5.4.7 The Safeguard of Human Rights Law
The safeguard of human rights law prevents politicians from depriving people of their basic dignity, freedom, and economic needs.
The moral aspect of human rights, as the basis of an agreed standard of behaviour, was discussed in the previous chapter (4.2.4). The Universal Declaration of Human Rights (Appendix 1) gives an indication of their possible scope. A society can embody some of these human rights in its laws, as principles that are deemed important and enduring, to allow individuals to flourish and protect them from oppression. They can guarantee that governance doesn’t harm anyone.
Laws can be changed by later generations of legislators but, if the separation of powers is operating correctly (5.2.8), the changing of a law requires a wider consensus than the support of the government of the day. And human rights are often enshrined in a Constitution, which can only be changed with a large majority, as a way of making it less likely that they would be overridden in some future moment of stress (5.2.3).
As an example of how human rights law can work in practice, it has prevented the British government from sending refugees to Rwanda in response to illegal immigration, on the grounds that it would infringe their human rights:
“Senior Conservatives – including a cabinet minister – say their party is likely to campaign to leave the European Convention on Human Rights (ECHR) at the next election, if Rwanda flights continue to be blocked..”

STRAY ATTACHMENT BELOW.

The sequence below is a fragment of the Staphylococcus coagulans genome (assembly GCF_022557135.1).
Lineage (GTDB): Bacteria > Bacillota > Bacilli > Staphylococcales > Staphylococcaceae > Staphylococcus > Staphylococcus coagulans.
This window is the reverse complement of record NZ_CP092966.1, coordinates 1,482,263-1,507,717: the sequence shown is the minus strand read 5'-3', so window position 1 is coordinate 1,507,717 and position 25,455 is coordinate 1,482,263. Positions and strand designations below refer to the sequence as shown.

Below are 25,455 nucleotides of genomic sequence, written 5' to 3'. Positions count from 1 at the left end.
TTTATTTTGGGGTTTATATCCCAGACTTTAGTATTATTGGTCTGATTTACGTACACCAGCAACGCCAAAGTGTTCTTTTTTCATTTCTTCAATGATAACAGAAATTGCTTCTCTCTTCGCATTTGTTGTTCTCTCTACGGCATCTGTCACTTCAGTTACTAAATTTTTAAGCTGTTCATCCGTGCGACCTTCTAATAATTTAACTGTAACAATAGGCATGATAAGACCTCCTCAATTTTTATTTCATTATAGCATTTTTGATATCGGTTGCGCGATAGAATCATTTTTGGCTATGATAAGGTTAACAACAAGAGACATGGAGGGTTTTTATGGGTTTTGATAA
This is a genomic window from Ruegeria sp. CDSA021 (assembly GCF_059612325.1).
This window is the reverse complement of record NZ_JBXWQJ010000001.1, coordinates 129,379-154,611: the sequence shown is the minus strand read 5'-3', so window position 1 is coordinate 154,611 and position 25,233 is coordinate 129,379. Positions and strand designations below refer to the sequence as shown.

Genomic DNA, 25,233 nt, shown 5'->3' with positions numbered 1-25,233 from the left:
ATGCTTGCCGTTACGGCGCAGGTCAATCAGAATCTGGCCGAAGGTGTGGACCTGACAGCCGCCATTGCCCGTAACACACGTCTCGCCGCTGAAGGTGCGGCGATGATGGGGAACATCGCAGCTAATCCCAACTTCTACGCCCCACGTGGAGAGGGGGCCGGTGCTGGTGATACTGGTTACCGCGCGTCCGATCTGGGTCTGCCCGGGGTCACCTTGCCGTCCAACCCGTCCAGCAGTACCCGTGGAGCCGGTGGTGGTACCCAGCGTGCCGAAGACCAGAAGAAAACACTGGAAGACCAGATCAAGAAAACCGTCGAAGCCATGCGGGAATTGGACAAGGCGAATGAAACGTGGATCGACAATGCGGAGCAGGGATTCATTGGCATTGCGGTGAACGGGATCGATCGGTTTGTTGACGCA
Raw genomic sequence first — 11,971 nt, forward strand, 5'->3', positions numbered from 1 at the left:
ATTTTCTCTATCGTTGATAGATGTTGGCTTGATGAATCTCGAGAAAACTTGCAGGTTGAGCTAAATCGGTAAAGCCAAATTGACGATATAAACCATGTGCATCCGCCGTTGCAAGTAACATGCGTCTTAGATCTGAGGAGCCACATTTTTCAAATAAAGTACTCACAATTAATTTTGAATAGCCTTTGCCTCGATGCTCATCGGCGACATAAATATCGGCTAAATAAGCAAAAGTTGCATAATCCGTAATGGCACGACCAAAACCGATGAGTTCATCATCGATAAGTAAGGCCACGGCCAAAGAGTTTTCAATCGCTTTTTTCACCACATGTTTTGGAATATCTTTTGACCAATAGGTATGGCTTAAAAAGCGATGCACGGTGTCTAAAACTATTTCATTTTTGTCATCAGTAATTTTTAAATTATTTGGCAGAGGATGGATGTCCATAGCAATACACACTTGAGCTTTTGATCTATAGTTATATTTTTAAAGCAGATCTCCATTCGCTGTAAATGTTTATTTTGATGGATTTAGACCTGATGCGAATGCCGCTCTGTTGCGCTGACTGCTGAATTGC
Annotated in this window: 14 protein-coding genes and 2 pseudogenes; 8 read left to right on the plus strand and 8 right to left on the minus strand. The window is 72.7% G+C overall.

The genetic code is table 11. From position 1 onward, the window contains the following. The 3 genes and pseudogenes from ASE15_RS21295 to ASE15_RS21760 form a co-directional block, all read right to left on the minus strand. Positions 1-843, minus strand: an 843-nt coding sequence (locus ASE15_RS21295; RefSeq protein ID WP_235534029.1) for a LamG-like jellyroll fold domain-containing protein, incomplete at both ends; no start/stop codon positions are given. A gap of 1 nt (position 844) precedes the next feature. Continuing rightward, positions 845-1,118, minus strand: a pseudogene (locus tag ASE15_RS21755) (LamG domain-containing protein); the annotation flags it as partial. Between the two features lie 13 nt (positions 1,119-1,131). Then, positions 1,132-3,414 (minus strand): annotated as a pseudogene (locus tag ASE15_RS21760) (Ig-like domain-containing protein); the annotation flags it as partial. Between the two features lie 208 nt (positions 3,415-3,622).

The safeguard of human rights law can work in several ways, as described in the following sub-sections:
● It can protect individuals from oppression, by other people or by the government (184.108.40.206). It applies to everyone in a society, so it is totally inclusive.
● In some countries, agreed socio-economic entitlements such as education, healthcare, pensions and welfare benefits, are enforced by law (220.127.116.11), but in most countries such matters are firmly under government control.
● Human rights can support the exercise of judicial discretion (18.104.22.168), to validate decisions made by judges.
● The law can enables judges to ensure that new legislation doesn’t deviate from important principles, so that governments cannot violate people’s rights (22.214.171.124). This protection depends on the courts not being politicised.
● International organisations, including the European Court of Human Rights and several UN bodies, can protect people from government abuses (126.96.36.199).
● The Geneva Convention on Refugees assigns rights to people fleeing from war or oppression (188.8.131.52).
This page is intended to form part of Edition 4 of the Patterns of Power series of books. An archived copy of it is held at https://www.patternsofpower.org/edition04/547a.htm.